The second camp was with Raymond’s occupational therapist, Helping Hands Pediatric Occupational Therapy. Lisa Worcester, the owner, managed the camp. Again, she had a buddy for each kid and plenty of staff on hand to help create fun activities. The camp was called Camp Adventure, and every day they studied a different country.

What I really liked about it was that Raymond was calm the entire day after camp. They must have done a ton of heavy work, because Raymond’s sensorium was totally at peace. It helped us have a wonderful week at home in addition to his enjoyable camp experience. The food was also gluten and casein free. Lisa is really sensitive to the needs of the autism community, and she really does her homework. She is a clearinghouse of good information and a great person to have on your team.

Best of all, Raymond had a smile on his face when we showed up and a bigger smile when I picked him up. He brought home a camp “passport” with information on all the different countries and recipes for the foods they ate. He still, several months later, knows all the countries, how to pronounce the different names and can sing a couple of the songs they learned.

I highly recommend both of these organizations. Check their websites for information. Stage Door is a wonderful organization that hit a home run with its camp this summer. Helping Hands is Raymond’s OT shop, and we have been going there for 3 years. Check them out!

The Individual Education Plan or IEP Part 3: The IEP meeting Friday, Nov 20 2009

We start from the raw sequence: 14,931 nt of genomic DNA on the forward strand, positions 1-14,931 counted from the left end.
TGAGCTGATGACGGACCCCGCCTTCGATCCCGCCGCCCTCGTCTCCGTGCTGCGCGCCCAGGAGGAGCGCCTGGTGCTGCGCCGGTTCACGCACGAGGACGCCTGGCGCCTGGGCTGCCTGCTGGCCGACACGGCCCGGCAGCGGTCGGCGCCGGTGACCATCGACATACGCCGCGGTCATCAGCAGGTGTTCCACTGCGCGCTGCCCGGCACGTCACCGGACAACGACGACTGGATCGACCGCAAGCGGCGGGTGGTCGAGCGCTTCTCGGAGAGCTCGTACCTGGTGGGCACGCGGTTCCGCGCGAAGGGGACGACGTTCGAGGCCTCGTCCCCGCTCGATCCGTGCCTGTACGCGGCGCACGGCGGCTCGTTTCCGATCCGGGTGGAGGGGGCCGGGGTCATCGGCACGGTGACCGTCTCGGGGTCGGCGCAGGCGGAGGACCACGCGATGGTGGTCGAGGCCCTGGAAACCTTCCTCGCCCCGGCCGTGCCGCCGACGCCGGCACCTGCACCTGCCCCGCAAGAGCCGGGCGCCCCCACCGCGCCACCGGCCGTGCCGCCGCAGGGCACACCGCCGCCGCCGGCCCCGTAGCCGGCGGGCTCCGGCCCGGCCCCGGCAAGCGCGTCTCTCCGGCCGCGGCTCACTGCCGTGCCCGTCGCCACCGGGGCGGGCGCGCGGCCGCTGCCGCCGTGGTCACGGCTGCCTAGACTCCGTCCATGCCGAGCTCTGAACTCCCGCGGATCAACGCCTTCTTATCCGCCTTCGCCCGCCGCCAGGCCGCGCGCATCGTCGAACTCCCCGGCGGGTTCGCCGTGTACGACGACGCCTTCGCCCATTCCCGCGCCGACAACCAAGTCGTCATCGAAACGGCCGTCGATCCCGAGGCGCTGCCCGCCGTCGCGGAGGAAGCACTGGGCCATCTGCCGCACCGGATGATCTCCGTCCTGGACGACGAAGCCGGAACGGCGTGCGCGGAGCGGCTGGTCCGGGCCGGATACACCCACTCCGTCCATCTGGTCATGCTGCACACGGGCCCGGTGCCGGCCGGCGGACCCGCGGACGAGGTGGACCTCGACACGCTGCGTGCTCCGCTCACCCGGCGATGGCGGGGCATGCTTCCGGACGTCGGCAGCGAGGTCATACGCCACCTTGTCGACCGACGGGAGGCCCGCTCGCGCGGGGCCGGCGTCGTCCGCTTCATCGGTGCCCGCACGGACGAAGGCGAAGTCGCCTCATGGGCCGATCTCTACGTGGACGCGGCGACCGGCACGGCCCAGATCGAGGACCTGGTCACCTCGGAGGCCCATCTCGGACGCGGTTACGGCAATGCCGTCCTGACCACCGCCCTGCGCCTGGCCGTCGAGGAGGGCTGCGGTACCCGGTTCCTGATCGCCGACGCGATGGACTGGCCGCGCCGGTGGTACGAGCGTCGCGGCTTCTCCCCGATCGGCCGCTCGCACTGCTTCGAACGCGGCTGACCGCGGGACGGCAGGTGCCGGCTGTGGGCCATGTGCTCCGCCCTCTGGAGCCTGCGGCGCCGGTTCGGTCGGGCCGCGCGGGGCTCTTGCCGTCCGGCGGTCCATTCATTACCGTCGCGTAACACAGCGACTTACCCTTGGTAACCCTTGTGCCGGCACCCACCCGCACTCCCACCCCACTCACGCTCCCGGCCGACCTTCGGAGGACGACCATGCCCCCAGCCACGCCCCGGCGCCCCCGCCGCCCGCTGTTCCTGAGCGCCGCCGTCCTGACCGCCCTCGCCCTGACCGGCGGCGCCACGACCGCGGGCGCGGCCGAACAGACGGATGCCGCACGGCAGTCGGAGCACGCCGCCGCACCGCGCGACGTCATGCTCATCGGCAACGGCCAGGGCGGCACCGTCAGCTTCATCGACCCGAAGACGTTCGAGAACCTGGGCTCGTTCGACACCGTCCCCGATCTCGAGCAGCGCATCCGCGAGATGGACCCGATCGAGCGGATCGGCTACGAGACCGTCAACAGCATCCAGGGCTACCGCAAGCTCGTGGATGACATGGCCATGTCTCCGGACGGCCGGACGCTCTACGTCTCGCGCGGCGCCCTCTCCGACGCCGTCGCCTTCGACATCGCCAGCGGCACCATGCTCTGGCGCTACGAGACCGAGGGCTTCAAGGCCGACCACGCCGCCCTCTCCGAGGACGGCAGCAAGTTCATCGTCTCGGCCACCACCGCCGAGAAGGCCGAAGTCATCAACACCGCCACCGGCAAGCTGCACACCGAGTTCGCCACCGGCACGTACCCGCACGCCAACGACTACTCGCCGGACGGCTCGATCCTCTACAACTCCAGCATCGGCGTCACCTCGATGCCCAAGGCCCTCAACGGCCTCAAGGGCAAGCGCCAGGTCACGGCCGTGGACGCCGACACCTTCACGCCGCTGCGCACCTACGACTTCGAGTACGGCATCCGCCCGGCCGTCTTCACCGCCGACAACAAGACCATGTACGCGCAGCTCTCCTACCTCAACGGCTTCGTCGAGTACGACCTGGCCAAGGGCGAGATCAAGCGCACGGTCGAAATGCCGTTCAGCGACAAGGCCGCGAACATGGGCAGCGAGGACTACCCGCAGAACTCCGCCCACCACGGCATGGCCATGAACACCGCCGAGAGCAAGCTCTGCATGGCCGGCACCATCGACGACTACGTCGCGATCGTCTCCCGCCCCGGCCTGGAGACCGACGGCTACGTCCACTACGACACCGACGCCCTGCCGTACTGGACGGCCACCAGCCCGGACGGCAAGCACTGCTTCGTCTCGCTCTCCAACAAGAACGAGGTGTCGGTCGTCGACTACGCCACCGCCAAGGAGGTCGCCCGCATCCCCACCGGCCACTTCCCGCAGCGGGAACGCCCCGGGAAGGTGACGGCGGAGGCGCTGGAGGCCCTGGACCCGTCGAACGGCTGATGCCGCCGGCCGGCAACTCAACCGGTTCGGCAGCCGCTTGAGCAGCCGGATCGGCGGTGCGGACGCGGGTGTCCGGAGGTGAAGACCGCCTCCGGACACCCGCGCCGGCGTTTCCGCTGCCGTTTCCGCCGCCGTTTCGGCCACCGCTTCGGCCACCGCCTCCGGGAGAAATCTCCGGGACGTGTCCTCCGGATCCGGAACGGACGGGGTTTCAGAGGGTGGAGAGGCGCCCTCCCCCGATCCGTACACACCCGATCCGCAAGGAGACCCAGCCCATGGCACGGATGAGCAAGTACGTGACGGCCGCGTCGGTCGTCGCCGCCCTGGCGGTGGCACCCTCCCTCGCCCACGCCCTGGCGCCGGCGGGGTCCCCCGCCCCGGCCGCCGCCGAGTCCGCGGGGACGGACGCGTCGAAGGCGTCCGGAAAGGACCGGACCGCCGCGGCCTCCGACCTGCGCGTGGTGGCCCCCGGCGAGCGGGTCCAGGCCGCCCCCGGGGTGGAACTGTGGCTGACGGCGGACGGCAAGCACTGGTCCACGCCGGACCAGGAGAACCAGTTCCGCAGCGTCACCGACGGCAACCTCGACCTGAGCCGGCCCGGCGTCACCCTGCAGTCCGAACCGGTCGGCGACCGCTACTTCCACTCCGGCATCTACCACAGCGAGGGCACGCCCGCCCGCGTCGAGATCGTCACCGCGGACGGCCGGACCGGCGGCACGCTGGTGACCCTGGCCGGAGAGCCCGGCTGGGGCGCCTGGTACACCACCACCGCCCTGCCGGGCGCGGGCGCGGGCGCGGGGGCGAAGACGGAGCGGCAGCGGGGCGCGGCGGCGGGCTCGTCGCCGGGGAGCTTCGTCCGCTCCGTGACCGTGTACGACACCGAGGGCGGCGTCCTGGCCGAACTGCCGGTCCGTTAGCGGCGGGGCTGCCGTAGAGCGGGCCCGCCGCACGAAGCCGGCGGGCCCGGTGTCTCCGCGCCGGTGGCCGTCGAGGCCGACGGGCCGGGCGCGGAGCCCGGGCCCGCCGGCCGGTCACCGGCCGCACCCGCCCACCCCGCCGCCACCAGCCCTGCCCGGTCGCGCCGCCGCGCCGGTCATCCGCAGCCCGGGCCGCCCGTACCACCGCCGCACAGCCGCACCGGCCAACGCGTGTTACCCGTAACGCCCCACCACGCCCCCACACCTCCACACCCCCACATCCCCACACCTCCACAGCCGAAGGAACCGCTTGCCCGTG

Alright, you have done your prep work, research, and you are ready to sit down with your child’s IEP team and find the supports that will make your child successful. I’m going to start this with a list of “Dos” and “Don’ts.” If some of them seem like common sense then you are ahead of the game.


Dress Nicely
Remain Calm
Bring materials with you
Have your materials organized
Have outside OTs, PTs, SLPs and other experts attend the meeting
(If a couple) Sit on opposite sides of the table
(If single) Sit at the head of the table
Have a notepad handy and take notes


Dress like you are going to the gym afterward
Attack everything they team members say
Bring cookies, muffins or other snacks
Agree when told that your child doesn’t listen, sit still, etc.

First off, if you dress nicely they will take you more seriously. It seems elementary, but I have seen folks show up on clothes that looked like they had never been washed. I’m also going to give you a mantra to help you stay calm. “Whoever loses his/her temper loses the battle.” Its okay to be strong and firm, but yelling and screaming will derail all the positive work you have done in a second. If you have materials, bring them and make sure they are organized. Bring your child’s other therapists if they will attend. They can help you make a good case for your child receiving more services. You need to be able to see everyone’s faces to gauge reactions, thoughts, etc. As a couple you can do this most effectively by sitting on opposite sides of the table, and if single sit on the end.